As a person with a mental illness, I don't object to the first three words at all; to me, those words are so far removed from the words we use to describe mental illness. And my objection to psycho is covered here (and also kind of here).
But I want to talk about some terms people don't think they're using in an insulting way. These are clinical terms that people use to describe harmless personality quirks, unintentionally trivializing diseases that are anything but trivial.
OCD: People use this to mean fastidious or even clean as if, the desire to wipe down your kitchen counters is somehow the same as suffering from a debilitating disease. OCD is, in the words of this Cracked article, "an incapacitating, isolating disease that makes you afraid of your own mind." Just like it would be horribly inappropriate and insensitive to say "I'm so stage-4 lung cancer" every time you have a little cough, it's inappropriate and insensitive to say "I'm so OCD" when you feel compelled to wash your hands before dinner. And yes, I have totally been guilty of this one in the past (although in my defense, I was once diagnosed with OCD when some god-awful school shrink decided crippling anxiety and suicidal depression weren't interesting enough).
This scene makes me instantly burst into tears.
Anyone who has ever lived with a serious chronic illness
understands this moment far too well.Bipolar: People use this to mean prone to mood swings and man, I'd give anything to just be prone to mood swings. And actually, the whole mood swing thing isn't particularly accurate -while people with bipolar sometimes shift between mania and depression rapidly, it's very common for manic or depressive episodes to last months. Mischaracterizing the disease that way makes it seem like bipolar disorder is way less serious than it is. If we habitually trivialize bipolar disorder by equating it with a tendency to get emotional, then we start to trivialize people with bipolar disorder too, seeing their behavior as drama rather than as a really serious and very life-threatening disease.
ADD: People use it to mean having trouble paying attention sometimes when it's actually way more serious than that. How often do you hear people gripe about how in their day, the nuns just beat the crap out of children who didn't pay attention and now we just give them zombie pills. But as this article does a great job of illustrating, ADD is about way more than inability to concentrate. In fact, people with ADD can be really good at concentrating... just not necessarily on the thing they're trying desperately to concentrate on.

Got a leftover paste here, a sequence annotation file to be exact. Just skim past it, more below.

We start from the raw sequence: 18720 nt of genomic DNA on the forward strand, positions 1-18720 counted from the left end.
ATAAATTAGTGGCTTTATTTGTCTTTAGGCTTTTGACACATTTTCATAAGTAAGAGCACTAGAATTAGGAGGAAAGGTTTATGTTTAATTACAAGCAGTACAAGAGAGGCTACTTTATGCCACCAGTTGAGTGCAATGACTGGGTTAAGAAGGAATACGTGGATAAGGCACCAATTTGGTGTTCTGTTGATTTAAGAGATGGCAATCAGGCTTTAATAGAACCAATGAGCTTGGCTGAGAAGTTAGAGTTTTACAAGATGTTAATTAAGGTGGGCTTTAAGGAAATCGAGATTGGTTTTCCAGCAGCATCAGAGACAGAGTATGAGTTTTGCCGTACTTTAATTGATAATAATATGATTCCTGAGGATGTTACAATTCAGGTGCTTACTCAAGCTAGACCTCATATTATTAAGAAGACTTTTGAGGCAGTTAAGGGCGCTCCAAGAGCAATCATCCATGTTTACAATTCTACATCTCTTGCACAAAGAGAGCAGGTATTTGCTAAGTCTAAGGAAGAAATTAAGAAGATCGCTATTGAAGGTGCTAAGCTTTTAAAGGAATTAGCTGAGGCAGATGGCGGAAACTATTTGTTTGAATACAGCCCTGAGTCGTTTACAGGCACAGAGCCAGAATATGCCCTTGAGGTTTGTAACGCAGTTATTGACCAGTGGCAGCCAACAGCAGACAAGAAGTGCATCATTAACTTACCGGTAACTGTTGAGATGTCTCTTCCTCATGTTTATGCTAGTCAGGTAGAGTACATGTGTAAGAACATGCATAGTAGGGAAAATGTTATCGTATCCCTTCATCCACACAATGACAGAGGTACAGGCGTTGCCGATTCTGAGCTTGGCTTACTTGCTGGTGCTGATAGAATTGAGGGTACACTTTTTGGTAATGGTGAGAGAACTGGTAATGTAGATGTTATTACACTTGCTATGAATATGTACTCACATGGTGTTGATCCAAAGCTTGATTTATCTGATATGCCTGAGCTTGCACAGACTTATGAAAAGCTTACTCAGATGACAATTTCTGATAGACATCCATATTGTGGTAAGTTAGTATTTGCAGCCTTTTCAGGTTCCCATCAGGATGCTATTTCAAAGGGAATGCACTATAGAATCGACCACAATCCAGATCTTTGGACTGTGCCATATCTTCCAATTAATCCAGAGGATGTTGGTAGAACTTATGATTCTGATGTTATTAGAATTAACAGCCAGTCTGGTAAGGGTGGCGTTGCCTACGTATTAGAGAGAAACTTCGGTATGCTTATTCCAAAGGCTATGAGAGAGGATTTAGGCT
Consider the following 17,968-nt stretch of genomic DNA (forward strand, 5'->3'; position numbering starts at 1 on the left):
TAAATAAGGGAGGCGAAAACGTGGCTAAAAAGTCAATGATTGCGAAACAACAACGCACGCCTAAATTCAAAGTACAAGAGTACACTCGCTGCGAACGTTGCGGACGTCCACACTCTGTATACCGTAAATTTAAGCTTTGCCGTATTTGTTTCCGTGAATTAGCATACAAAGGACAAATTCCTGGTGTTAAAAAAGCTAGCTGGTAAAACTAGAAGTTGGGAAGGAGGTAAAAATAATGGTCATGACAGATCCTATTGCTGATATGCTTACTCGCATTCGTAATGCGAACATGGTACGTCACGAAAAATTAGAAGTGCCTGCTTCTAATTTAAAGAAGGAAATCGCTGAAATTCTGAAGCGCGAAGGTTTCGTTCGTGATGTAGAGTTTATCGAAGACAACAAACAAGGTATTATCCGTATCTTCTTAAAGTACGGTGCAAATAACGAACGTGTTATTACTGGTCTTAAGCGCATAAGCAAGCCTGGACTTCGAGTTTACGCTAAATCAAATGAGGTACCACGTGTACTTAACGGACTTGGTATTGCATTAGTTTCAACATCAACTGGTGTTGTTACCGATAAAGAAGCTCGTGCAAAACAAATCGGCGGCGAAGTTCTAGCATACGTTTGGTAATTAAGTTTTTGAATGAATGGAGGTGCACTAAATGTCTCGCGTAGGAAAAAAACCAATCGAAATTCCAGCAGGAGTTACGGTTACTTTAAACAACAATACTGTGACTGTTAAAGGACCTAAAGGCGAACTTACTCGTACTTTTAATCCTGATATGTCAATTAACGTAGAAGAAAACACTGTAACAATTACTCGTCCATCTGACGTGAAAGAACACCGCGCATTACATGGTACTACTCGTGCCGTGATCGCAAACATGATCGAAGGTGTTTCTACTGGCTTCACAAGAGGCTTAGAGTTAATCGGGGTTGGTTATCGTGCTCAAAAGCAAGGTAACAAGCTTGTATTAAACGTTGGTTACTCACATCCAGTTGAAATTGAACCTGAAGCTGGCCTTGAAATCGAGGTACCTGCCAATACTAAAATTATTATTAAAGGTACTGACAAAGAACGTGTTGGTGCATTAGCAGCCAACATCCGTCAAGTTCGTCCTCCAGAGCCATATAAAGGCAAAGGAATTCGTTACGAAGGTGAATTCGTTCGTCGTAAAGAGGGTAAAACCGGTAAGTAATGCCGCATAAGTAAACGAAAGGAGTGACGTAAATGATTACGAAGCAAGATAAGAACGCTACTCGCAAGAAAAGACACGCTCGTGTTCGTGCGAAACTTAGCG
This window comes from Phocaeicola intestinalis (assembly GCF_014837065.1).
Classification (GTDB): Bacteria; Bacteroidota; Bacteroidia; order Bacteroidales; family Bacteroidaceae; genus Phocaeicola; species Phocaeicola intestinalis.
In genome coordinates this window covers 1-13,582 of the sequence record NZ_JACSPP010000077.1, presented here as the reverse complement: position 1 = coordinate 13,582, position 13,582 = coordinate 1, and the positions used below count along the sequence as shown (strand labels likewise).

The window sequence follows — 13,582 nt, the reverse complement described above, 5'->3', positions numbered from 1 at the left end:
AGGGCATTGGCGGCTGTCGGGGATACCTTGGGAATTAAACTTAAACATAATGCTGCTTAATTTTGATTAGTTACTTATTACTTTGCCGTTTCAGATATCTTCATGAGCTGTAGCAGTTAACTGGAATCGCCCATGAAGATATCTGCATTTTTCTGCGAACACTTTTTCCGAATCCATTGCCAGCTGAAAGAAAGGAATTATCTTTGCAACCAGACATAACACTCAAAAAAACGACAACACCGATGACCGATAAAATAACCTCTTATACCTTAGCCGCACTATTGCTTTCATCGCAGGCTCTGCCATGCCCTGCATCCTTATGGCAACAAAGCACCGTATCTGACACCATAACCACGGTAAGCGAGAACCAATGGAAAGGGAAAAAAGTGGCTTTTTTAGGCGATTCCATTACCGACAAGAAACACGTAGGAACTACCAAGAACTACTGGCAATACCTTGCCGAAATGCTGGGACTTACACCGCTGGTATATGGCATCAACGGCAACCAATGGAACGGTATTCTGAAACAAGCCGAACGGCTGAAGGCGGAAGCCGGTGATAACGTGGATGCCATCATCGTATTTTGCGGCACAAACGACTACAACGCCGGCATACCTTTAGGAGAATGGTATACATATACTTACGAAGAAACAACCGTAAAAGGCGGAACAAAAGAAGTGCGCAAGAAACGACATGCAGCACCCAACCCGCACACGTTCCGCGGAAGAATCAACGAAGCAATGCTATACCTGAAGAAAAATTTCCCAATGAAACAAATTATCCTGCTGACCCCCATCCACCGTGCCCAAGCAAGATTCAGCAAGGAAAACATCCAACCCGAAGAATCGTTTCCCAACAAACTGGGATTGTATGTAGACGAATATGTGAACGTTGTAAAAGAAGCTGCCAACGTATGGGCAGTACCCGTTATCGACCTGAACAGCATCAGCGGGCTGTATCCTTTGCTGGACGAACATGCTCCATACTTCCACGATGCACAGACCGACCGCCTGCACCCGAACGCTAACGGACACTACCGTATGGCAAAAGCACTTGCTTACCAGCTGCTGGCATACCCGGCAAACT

People with ADD don't have the filters needed to learn and focus, and diagnosing them is the first step toward helping them to develop filters, learn coping strategies. Early intervention can lead to greater achievement in school and life. So while the kid who got the crap beat out of him by nuns for misbehaving maybe learned to sit still but maybe also grew up to do a crappy menial job when, with maybe therapy and medication, she could have grown up to be a doctor. So characterizing it as just an inability to pay attention can rob kids of a way brighter future.
Every single thing that comes in the front door gets written directly on the whiteboard in bold, underlined red letters, no matter what it is, and no matter what has to be erased in order for it to fit.As such, if we're in the middle of some particularly important mental task, and our eye should happen to light upon... a doorknob, for instance, it's like someone burst into the room, clad in pink feathers and heralded by trumpets, screaming HEY LOOK EVERYONE, IT'S A DOORKNOB! LOOK AT IT! LOOK! IT OPENS THE DOOR IF YOU TURN IT! ...It's like living in a soft rain of post-it notes.
|Taking pictures of doorknobs is for crazies.|
Taking 8 pictures of this same drawer knob - totally sane.
Man, it's not even a good picture. Or a particularly interesting knob.